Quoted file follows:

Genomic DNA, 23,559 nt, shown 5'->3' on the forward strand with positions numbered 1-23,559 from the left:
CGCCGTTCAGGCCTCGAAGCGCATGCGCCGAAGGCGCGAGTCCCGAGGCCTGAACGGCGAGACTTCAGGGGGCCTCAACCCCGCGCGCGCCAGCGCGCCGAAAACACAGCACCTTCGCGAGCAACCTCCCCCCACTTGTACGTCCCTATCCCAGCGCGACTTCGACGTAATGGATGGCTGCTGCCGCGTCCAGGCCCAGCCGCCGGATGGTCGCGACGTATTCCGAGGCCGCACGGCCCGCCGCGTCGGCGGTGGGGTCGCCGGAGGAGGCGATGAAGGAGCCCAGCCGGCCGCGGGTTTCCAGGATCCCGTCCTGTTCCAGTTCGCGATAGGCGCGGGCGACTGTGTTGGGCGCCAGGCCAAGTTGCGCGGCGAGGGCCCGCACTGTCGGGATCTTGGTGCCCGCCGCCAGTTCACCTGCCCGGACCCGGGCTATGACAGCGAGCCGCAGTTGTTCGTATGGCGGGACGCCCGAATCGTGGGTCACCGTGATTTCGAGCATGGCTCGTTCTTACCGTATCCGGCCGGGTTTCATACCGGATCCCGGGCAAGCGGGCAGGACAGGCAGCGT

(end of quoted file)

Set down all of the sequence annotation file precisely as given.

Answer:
Genomic DNA, 23,559 nt, shown 5'->3' on the forward strand with positions numbered 1-23,559 from the left:
CGCCGTTCAGGCCTCGAAGCGCATGCGCCGAAGGCGCGAGTCCCGAGGCCTGAACGGCGAGACTTCAGGGGGCCTCAACCCCGCGCGCGCCAGCGCGCCGAAAACACAGCACCTTCGCGAGCAACCTCCCCCCACTTGTACGTCCCTATCCCAGCGCGACTTCGACGTAATGGATGGCTGCTGCCGCGTCCAGGCCCAGCCGCCGGATGGTCGCGACGTATTCCGAGGCCGCACGGCCCGCCGCGTCGGCGGTGGGGTCGCCGGAGGAGGCGATGAAGGAGCCCAGCCGGCCGCGGGTTTCCAGGATCCCGTCCTGTTCCAGTTCGCGATAGGCGCGGGCGACTGTGTTGGGCGCCAGGCCAAGTTGCGCGGCGAGGGCCCGCACTGTCGGGATCTTGGTGCCCGCCGCCAGTTCACCTGCCCGGACCCGGGCTATGACAGCGAGCCGCAGTTGTTCGTATGGCGGGACGCCCGAATCGTGGGTCACCGTGATTTCGAGCATGGCTCGTTCTTACCGTATCCGGCCGGGTTTCATACCGGATCCCGGGCAAGCGGGCAGGACAGGCAGCGT